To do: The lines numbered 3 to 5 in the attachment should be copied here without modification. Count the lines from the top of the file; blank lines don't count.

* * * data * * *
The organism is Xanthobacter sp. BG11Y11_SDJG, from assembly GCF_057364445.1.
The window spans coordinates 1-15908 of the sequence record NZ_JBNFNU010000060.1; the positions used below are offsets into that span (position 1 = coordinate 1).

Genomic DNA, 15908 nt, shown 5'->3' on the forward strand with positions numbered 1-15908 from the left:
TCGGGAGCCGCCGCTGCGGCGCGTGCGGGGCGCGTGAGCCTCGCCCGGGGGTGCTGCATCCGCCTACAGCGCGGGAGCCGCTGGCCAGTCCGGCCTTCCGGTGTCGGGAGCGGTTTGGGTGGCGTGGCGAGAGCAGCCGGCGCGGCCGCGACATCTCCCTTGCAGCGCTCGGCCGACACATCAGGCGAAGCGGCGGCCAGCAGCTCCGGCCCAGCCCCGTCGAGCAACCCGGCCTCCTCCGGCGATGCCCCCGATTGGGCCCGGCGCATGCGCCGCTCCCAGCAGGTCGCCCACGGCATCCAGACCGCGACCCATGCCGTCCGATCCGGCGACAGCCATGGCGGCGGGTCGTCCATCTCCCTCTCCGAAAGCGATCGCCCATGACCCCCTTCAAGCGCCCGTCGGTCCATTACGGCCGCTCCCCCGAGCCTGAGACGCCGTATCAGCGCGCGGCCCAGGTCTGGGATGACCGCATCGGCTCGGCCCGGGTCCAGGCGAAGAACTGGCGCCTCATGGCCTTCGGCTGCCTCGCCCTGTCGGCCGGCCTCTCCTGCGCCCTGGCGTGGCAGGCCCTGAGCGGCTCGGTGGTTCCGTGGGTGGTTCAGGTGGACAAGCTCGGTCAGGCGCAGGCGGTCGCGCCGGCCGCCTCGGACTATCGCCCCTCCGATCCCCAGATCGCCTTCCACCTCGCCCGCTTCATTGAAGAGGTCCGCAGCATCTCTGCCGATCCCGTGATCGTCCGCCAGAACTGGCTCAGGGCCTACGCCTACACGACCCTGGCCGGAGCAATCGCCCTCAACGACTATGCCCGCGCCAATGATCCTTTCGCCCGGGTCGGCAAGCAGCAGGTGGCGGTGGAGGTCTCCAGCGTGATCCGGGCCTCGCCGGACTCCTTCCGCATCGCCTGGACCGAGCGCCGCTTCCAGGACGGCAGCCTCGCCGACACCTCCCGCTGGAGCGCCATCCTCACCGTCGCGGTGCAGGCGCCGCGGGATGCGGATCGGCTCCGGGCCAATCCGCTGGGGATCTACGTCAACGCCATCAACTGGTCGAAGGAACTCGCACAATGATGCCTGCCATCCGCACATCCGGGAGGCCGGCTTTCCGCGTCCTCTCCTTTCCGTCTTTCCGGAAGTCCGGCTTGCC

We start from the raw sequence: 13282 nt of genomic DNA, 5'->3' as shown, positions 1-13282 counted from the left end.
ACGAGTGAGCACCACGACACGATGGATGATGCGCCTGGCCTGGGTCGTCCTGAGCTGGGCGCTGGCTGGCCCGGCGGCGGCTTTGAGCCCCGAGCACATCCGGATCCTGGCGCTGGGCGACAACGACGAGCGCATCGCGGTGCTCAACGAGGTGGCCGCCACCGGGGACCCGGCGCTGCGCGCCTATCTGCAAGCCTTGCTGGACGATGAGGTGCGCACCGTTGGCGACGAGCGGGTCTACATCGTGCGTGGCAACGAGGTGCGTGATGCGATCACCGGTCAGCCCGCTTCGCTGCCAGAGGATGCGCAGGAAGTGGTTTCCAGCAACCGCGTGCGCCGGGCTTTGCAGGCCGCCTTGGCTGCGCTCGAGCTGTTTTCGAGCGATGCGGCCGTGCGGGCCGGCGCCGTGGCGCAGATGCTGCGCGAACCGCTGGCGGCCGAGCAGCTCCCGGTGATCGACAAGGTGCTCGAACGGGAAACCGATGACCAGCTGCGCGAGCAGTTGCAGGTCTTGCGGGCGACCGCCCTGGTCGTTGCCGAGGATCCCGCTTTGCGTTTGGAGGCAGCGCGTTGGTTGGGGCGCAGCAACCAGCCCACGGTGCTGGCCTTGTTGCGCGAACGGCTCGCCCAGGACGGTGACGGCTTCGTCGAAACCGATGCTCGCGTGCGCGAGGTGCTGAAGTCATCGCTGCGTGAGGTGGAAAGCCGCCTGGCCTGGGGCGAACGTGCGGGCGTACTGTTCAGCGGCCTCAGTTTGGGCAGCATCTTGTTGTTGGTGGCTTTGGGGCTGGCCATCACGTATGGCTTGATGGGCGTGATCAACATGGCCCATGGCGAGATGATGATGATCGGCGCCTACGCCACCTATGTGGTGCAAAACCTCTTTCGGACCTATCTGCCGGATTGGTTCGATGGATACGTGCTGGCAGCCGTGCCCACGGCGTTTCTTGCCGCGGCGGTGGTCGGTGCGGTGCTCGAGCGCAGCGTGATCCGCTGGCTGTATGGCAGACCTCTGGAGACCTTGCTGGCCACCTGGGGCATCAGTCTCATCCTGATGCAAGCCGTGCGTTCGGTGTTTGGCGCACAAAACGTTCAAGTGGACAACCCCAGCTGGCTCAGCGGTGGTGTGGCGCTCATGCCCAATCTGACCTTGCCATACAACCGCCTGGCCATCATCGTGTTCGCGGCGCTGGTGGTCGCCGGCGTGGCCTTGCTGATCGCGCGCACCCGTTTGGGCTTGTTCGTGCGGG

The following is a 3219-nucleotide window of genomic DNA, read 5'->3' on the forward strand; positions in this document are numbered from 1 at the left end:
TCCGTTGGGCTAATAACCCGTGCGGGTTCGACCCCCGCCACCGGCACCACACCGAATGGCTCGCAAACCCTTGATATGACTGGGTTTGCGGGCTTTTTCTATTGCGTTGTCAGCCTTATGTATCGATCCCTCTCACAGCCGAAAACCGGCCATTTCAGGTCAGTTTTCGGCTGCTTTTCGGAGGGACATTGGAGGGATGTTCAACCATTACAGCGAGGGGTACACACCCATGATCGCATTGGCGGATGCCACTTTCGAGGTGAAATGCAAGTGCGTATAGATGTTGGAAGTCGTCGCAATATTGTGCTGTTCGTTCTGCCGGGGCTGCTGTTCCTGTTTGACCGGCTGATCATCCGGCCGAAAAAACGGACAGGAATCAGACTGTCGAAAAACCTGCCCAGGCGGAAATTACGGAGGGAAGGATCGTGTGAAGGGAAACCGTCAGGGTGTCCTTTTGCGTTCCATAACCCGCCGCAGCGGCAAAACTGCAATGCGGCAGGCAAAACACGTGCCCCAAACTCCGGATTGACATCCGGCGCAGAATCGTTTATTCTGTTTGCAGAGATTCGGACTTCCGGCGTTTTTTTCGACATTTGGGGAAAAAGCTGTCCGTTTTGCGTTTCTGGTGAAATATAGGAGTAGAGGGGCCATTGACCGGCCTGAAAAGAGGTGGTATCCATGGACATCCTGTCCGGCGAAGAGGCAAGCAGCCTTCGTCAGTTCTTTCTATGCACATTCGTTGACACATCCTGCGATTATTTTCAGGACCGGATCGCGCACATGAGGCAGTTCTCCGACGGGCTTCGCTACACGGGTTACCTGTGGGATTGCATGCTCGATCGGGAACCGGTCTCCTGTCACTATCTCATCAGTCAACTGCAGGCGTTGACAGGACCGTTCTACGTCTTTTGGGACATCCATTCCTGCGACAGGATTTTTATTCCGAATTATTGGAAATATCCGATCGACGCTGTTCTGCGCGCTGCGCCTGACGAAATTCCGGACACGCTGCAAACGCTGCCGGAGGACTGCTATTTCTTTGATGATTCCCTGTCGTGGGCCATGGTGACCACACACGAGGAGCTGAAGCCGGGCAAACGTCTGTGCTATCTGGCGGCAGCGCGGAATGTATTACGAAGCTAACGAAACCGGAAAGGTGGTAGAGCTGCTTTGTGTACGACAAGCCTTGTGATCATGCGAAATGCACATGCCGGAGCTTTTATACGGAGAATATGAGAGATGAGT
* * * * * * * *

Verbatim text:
Genomic DNA, 15908 nt, shown 5'->3' on the forward strand with positions numbered 1-15908 from the left:
TCGGGAGCCGCCGCTGCGGCGCGTGCGGGGCGCGTGAGCCTCGCCCGGGGGTGCTGCATCCGCCTACAGCGCGGGAGCCGCTGGCCAGTCCGGCCTTCCGGTGTCGGGAGCGGTTTGGGTGGCGTGGCGAGAGCAGCCGGCGCGGCCGCGACATCTCCCTTGCAGCGCTCGGCCGACACATCAGGCGAAGCGGCGGCCAGCAGCTCCGGCCCAGCCCCGTCGAGCAACCCGGCCTCCTCCGGCGATGCCCCCGATTGGGCCCGGCGCATGCGCCGCTCCCAGCAGGTCGCCCACGGCATCCAGACCGCGACCCATGCCGTCCGATCCGGCGACAGCCATGGCGGCGGGTCGTCCATCTCCCTCTCCGAAAGCGATCGCCCATGACCCCCTTCAAGCGCCCGTCGGTCCATTACGGCCGCTCCCCCGAGCCTGAGACGCCGTATCAGCGCGCGGCCCAGGTCTGGGATGACCGCATCGGCTCGGCCCGGGTCCAGGCGAAGAACTGGCGCCTCATGGCCTTCGGCTGCCTCGCCCTGTCGGCCGGCCTCTCCTGCGCCCTGGCGTGGCAGGCCCTGAGCGGCTCGGTGGTTCCGTGGGTGGTTCAGGTGGACAAGCTCGGTCAGGCGCAGGCGGTCGCGCCGGCCGCCTCGGACTATCGCCCCTCCGATCCCCAGATCGCCTTCCACCTCGCCCGCTTCATTGAAGAGGTCCGCAGCATCTCTGCCGATCCCGTGATCGTCCGCCAGAACTGGCTCAGGGCCTACGCCTACACGACCCTGGCCGGAGCAATCGCCCTCAACGACTATGCCCGCGCCAATGATCCTTTCGCCCGGGTCGGCAAGCAGCAGGTGGCGGTGGAGGTCTCCAGCGTGATCCGGGCCTCGCCGGACTCCTTCCGCATCGCCTGGACCGAGCGCCGCTTCCAGGACGGCAGCCTCGCCGACACCTCCCGCTGGAGCGCCATCCTCACCGTCGCGGTGCAGGCGCCGCGGGATGCGGATCGGCTCCGGGCCAATCCGCTGGGGATCTACGTCAACGCCATCAACTGGTCGAAGGAACTCGCACAATGATGCCTGCCATCCGCACATCCGGGAGGCCGGCTTTCCGCGTCCTCTCCTTTCCGTCTTTCCGGAAGTCCGGCTTGCC

We start from the raw sequence: 13282 nt of genomic DNA, 5'->3' as shown, positions 1-13282 counted from the left end.